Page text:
I read these threads and dream that someday it will be a simple task to go to Astronomics or other astronomy vendor web site and get a great NV devices with the accessories to attach it to the focuser.  I am willing to wait a few more years for the technology to become better, easier to buy and use. 

 

I also love to backpack and I think a handheld NV monocular with a small objective lens would be the lightest possible astronomy equipment that would be useful to carry on a backpacking trip. I currently carry a 8x42 monocular for day time navigation or very casual astronomy.

 

It takes one part to attach a device with C mount to a focuser and that part is available right now from Scopestuff.

 

http://www.ebay.com/...GsAAOxyOMdS6T62

 

If you wait for the major vendors to start stocking NV gear, you will likely be waiting for a very, very long time.  Most of them will see this as a specialty item that few amateurs will want to buy and they will not be able to add any value over what the NV dealers can already do.

 

Outstanding for back packing and camping!  I never go out in the dark without a piece of Night Vision gear.  

 

And a monocular with a 3x lens makes a jacket pocket system that I think is the ultimate grab and go astronomy tool.

 

NVD with 3x afocal lens.jpg

 

While it might seem expensive, for most people, it has made a lot of seldom used gear look so unappealing that they wind up selling a lot of stuff that they know they will probably never use again.   I sold a load of expensive eyepieces.   Boring after using NV.


Edited by Eddgie, 21 October 2016 - 09:23 AM.

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#23 pwang99

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Posted 21 October 2016 - 09:22 AM

 

I still can't find the information on the blog regarding the technology differences nor the list of system components needed to build up a complete night vision system, link please.

 

I think he was referring to: http://pwang.io/hobb.../nvbuyersguide/

 

 

 

It is obvious, though not necessarily to a novice, that the blog was written by a novice. I see nothing wrong with that and have no issue with that.

However, if the blog is intended to guide/educate novices, would it not then be all the more important for the content to be factual and accurate?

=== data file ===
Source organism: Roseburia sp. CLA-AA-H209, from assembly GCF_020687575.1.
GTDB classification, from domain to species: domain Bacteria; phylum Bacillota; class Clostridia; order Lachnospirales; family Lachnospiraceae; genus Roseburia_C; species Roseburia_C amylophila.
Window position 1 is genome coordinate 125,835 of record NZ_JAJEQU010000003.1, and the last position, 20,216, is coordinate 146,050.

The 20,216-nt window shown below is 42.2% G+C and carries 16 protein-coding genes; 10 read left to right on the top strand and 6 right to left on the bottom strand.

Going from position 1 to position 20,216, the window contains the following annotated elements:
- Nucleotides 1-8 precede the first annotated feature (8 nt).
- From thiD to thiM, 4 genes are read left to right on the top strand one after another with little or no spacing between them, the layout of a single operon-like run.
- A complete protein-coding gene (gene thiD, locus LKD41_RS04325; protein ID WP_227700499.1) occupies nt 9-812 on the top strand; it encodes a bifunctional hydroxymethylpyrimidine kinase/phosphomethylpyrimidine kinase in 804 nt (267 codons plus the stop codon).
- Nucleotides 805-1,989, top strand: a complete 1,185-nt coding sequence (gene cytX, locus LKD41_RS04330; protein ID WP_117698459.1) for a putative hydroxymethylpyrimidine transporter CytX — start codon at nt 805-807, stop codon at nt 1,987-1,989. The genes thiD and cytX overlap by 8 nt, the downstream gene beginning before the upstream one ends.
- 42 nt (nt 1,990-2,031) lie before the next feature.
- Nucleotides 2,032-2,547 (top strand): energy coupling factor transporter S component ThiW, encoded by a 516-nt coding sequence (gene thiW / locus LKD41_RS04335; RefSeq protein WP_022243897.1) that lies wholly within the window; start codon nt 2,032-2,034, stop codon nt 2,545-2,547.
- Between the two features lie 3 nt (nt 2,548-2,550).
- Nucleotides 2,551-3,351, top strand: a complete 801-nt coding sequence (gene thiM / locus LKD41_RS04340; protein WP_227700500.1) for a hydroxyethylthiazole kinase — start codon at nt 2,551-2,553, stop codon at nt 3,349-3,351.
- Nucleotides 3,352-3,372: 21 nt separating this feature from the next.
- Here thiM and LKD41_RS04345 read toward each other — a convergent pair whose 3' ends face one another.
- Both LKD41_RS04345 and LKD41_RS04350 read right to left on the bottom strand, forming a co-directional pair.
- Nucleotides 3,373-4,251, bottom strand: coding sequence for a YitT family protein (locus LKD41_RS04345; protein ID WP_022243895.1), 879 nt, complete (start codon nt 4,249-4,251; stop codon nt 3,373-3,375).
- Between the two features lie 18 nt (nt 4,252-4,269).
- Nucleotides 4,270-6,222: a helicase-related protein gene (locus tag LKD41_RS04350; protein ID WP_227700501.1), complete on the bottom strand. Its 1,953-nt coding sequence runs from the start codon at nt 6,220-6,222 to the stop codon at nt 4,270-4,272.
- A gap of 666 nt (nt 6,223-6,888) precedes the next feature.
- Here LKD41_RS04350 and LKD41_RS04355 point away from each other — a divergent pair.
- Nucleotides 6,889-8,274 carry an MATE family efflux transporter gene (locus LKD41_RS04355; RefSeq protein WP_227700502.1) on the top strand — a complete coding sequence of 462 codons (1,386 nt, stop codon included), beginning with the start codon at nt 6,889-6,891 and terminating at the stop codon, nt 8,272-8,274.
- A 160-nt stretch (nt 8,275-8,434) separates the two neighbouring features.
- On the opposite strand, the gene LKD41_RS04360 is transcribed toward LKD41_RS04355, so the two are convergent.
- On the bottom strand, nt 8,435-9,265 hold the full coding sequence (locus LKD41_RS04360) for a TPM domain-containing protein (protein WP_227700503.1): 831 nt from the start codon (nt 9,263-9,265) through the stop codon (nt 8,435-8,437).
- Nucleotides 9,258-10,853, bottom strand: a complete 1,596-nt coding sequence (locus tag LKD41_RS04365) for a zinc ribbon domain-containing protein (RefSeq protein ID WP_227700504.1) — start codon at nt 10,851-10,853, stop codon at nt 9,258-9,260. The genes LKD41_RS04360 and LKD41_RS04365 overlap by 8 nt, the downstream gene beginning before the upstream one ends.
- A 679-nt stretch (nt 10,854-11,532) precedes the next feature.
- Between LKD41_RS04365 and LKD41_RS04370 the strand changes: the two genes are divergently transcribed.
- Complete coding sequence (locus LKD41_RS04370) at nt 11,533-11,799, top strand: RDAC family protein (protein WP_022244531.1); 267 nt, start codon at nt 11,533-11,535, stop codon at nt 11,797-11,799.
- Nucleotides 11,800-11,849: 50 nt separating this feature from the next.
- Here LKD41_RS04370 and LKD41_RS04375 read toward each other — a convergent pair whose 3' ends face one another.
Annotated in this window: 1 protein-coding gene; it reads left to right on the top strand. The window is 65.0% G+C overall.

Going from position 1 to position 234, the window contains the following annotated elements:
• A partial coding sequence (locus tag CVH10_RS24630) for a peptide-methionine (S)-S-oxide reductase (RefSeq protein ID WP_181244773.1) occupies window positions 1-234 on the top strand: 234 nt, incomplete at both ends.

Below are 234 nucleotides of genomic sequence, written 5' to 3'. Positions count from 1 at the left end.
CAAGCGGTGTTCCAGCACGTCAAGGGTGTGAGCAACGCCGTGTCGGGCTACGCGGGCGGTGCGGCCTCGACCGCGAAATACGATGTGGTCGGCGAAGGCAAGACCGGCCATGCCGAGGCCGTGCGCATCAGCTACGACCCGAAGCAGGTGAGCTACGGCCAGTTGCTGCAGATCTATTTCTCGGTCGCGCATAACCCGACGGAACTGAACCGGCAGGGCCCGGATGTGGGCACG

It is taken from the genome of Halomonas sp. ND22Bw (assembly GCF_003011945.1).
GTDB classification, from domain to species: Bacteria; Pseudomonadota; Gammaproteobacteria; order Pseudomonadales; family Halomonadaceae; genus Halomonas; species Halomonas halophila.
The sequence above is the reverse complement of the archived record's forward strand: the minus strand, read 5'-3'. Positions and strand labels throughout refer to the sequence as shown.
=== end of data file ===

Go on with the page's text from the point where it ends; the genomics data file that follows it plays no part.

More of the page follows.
There would seem to be a greater burden of responsibility when writing for the novice, regardless if the author is a novice or not.

 

Yes, absolutely!  I sincerely appreciate the information and feedback you've provided on this thread and the other thread.  I will try to set aside some time this weekend to update my site.

 

For background: the reason I created the site was because I felt that more and more people were getting interested in NV astronomy, and various of us kept having to repost the same links over and over to posts and threads here on CN.  I threw my site together over a few days because I wanted a place to collect all the information I had gathered, as incomplete as it might be.  (Also there was a time critical component, since I had loaned my Mod3 to someone to take to Okie Tex, and he wanted a simple URL to give to people who wanted to know more.)  Unfortunately, since that time, I've been traveling nonstop for work, and I haven't had the time to update the site.



#24 Eddgie

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Posted 21 October 2016 - 09:30 AM

And here is perhaps the most telling argument against using an astronomy vendor.

 

They simply will not get the volume of business to let them see a sufficient number of tubes to allow them to pick an excellent tube from a good tube.

 

People like Ident Marking, Ultimate Night Vision, or Night Vision Depot do a big volume of business and they can cherry pick the right tube for you.  If you want a tube with a high spec and have patience, they will find it for you.

 

Orion or Astronomics will just want to deal with complete systems purchased in bulk from a big supplier like ATN or Armasite. 

 

In my own estimation, you are now and probably forever will be better off buying a C mount device from a company that deals heavily in night vision gear.  You will get the best possible if you follow that route.

 

If you go with a used PVS-7, it takes two parts to make it work with a telescope and no tools or special equipment is needed to install them.   It is as easy as screwing a Barlow lens on to the front of a diagonal. 


Edited by Eddgie, 21 October 2016 - 09:35 AM.


#25 Rickster

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Posted 21 October 2016 - 09:55 AM


Check out posts from cj7hawk too. He briefly posted here on the p8079HP gen 1 cascade tube DIY eyepiece, which is a whopping big, but great tube for astronomy. Tons of gain and EBI is not bad at all. His posts are also very informative. 

 

 

Yes, I agree.  cj7hawk has graciously shared a lot of knowledge regarding night vision.  He also contributes on the ar15.com night vision forum.